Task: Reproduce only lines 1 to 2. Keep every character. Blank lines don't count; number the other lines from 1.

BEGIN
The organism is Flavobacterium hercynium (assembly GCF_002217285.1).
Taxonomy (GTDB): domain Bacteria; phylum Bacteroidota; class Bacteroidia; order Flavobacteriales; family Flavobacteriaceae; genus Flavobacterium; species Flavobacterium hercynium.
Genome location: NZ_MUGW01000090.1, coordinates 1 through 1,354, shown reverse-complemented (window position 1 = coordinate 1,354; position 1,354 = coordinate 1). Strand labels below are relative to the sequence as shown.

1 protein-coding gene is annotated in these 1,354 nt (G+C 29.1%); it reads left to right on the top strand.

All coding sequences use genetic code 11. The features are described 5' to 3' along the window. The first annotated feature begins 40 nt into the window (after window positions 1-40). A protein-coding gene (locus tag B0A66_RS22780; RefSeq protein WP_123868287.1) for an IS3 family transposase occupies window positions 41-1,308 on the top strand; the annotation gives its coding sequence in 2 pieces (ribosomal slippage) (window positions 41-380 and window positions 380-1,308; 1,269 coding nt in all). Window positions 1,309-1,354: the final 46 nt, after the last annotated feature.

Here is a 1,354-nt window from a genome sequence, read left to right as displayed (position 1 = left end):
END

The organism is Flavobacterium hercynium (assembly GCF_002217285.1).
Taxonomy (GTDB): domain Bacteria; phylum Bacteroidota; class Bacteroidia; order Flavobacteriales; family Flavobacteriaceae; genus Flavobacterium; species Flavobacterium hercynium.